BIBLE STUDY SERIES #104, 105 and 106

14 November, 1993


By Douglas C. Nesbit, B.A.

Our recent Bible Studies have led us through the Genesis and Exodus accounts of God's Great Plan which, to this point, has provided the preservation of a line of descent from Adam, the call of Abram, and the miraculous preservation of Abraham's seed through Isaac and Jacob to become the Tribes of Israel, in fulfilment of God's prophetic promises.

The Israelite experience of bondage in Egypt has been followed by the miraculous emergence of these tribes, by their armies, under the direction of Moses and through the power of their God, Yahweh (Jehovah) of Israel.

I have prepared a chart detailing the thirteen "Signs and Wonders" whereby God moved to release His people to their further destiny on the very day foretold centuries before, and providing evidence of counter-points to specific Egyptian gods and to the various insignia and ensigns of the Tribes of Israel.

If you request a copy, we will be pleased to send you one as long as the supply lasts. However, as printing, postage and handling are involved, we would naturally appreciate an appropriate donation in order to assist us to meet these costs.

We of the British-Israel-World Federation believe that the main body of the descendants of ancient Israel can be found among the generally Anglo-Celto-Saxon and kindred peoples of the world today, and thus the chart may hold especial interest for such folk.

Today, we are to consider the immediate developments following Israel's release from Egypt. They have just passed through the parted waters of the Red Sea, and have seen the bodies of their Egyptian pursuers littering the shoreline.

Perhaps, to arm themselves, they have picked up from the bloated corpses the spears and shields, the daggers, the bows and arrows, and other arms which were the choicest in the Egyptian arsenal, and which Pharaoh had intended to be the means of their deaths. They have emerged free of restraints, and bearing great wealth of gold and silver, of clothing and utensils, the just payments for centuries of back wages.

They do lack some things, however. They lack the experience of freedom and a sense of self-reliance in their new wilderness circumstances. They have the evidence of the might of their God's protection against their enemies, and even the marvel of a tower of cloudy radiance which forms their shield. However, they have yet to see the love behind the power in these manifestations.

As with our former Bible Studies, we shall read the next passage of Scripture, accompanied by the insertion of appropriate comments. On our last study, we saw, in our imagination, the thrilled Israelites expressing their thanks to The Almighty God of their fathers in a passage which forms a Song of Praise. The next passage begins at Exodus 15:22 where Israel must now take up the practicalities of life after the celebration.

How often we also have had just such an experience, sometimes called "a mountain-top experience." We are ecstatic about some great victory, some great source of relief, perhaps some manifestation of God's presence with us, or some triumph of our own nature over a seemingly impossible challenge.

Then the next day, the scene is somehow drab, and all too "normal". We find that the challenge we thought to have mastered is confronting us in some new way, we have to take up the daily chores, while feeling depressed once more. We may have back-slidden in our commitment.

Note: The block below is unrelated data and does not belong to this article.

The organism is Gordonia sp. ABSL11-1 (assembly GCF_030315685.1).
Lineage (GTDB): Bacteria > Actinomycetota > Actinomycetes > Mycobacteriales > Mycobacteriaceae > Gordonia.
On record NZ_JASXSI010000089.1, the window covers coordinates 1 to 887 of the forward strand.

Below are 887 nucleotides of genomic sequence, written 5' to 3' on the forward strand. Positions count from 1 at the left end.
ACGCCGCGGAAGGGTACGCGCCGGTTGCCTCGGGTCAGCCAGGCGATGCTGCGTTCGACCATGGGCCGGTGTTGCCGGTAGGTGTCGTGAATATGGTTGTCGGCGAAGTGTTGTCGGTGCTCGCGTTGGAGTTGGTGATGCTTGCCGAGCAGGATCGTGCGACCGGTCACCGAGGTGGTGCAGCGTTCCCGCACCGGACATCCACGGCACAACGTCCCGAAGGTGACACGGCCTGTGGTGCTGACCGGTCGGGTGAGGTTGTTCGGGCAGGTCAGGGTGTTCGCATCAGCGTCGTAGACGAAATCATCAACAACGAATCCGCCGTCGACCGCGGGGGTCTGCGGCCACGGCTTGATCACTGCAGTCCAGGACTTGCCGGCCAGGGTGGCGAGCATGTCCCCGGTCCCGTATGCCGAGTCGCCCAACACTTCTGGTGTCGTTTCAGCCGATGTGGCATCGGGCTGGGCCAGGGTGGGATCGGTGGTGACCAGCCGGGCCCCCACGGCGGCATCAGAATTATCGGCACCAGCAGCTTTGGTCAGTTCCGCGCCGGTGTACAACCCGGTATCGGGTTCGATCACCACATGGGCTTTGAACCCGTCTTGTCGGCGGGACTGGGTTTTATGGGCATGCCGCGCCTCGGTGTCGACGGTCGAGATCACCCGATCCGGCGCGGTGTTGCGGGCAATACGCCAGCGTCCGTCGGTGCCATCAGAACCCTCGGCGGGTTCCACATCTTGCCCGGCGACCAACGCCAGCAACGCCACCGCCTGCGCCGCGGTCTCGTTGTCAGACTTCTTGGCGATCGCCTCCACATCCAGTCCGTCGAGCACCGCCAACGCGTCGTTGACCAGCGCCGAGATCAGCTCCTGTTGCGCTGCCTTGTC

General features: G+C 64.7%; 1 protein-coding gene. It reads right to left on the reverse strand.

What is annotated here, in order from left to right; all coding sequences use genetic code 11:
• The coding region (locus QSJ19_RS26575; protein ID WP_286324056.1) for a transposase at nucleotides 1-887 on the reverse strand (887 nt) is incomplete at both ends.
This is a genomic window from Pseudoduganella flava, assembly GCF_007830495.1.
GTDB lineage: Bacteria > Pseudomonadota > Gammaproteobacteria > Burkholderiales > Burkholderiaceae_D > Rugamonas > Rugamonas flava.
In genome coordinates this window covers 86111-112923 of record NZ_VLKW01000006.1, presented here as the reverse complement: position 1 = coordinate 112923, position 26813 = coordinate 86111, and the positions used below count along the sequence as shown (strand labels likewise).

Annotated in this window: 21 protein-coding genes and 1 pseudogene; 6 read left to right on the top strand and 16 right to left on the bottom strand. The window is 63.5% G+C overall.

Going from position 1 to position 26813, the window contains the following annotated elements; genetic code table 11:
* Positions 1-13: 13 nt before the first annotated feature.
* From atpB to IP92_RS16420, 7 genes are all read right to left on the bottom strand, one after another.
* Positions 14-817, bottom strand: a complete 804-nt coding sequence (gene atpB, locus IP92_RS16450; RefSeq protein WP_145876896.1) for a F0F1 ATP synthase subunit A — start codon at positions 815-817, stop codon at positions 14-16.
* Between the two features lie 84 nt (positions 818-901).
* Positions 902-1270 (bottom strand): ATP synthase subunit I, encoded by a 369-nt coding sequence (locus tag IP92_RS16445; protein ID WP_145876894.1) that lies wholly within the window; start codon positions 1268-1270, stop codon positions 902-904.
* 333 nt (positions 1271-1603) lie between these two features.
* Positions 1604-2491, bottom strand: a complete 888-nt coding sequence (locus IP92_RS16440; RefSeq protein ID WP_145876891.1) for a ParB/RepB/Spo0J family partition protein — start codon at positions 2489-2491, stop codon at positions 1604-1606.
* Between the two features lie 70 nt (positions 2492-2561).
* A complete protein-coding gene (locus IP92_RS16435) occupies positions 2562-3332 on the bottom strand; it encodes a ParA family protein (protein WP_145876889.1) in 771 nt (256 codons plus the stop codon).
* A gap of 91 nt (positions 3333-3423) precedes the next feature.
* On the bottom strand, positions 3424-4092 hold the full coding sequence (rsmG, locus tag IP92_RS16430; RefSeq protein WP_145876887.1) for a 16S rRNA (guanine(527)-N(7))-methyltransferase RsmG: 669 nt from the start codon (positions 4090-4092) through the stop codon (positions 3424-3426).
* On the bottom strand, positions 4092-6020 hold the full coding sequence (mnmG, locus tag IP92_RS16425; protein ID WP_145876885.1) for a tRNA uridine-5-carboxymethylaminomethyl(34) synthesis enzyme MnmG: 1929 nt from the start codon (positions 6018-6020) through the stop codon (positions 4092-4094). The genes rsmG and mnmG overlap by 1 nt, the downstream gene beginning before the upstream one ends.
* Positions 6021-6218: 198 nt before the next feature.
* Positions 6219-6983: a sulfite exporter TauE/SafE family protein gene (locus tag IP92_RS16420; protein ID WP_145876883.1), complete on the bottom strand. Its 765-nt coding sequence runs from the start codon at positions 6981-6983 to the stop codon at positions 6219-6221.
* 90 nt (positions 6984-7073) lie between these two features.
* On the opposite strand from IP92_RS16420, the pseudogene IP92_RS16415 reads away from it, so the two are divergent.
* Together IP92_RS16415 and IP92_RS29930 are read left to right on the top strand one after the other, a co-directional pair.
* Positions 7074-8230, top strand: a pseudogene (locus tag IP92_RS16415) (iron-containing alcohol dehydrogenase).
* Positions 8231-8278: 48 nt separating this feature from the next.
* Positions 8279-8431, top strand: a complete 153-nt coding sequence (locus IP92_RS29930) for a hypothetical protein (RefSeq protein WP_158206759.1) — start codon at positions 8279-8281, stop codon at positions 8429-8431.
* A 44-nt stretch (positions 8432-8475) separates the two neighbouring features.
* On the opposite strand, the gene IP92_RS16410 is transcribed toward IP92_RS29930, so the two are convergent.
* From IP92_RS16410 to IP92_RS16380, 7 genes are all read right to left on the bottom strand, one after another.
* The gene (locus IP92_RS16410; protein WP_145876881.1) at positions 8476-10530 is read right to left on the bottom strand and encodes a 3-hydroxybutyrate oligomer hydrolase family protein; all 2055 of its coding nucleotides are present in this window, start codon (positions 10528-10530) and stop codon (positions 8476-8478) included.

We might even remember the experience of Peter who had said "Lord, I am ready to go with thee, both into prison, and to death", (Luke 22:33) but who, (in Luke 22:60-61), in the high priest's hall, heard the cock crow, and realised as Christ turned and looked upon him, that he had thrice denied his Lord, even as Christ had prophesied. Does that sound familiar? Then let us follow the story as our Scriptures reveal it in Exodus 15, starting at verse 22:

22. So Moses brought Israel from the Red sea, and they went out into the wilderness of Shur; and they went three days in the wilderness, and found no water.
23. And when they came to Marah, they could not drink of the waters of Marah, for they were bitter: therefore the name of it was called Marah.

The word Marah means "bitter". Israel has just taken the first tentative steps, a three days' march, into their new life. Here we are, at the first challenge, and how do the people react? Are they ready and eager to accept responsibility? Are they independent enough to realise that life in freedom, without someone standing over them to tell them what to do, will be filled with challenges to be overcome? No! They are complainers, seeing the apparently impossible.

Only a few days previous, they had experienced another "impossible situation" presented by water, as they stood at the sea shore, apparently trapped by the Egyptian army and the water's edge; a situation which was totally overcome through God's miracle. They now find that they can't drink the bitter water of the area, so they react in a rather human way. They have not yet learned to trust God.

24. And the people murmured against Moses, saying, What shall we drink?
25. And he cried unto the LORD; and the LORD shewed him a tree, which when he had cast into the waters, the waters were made sweet: there he made for them a statute and an ordinance, and there he proved them,

How often The Almighty has used the symbol of a TREE to reveal His will towards His people! In The Garden of Eden; there was the Tree of Life beside the Tree of Knowledge of Good and Evil, and thus the potential choice for freedom from sin and death.

At Mt. Moriah, the future generations of Israel who were designated and destined to be born of Isaac were about to be sacrificed; but a Ram was caught by its horns in the thicket, the symbolic Saviour substitute for the race.

At Sinai, Moses was confronted by a small tree, The Burning Bush, where he received the message to bring God's people out of bondage.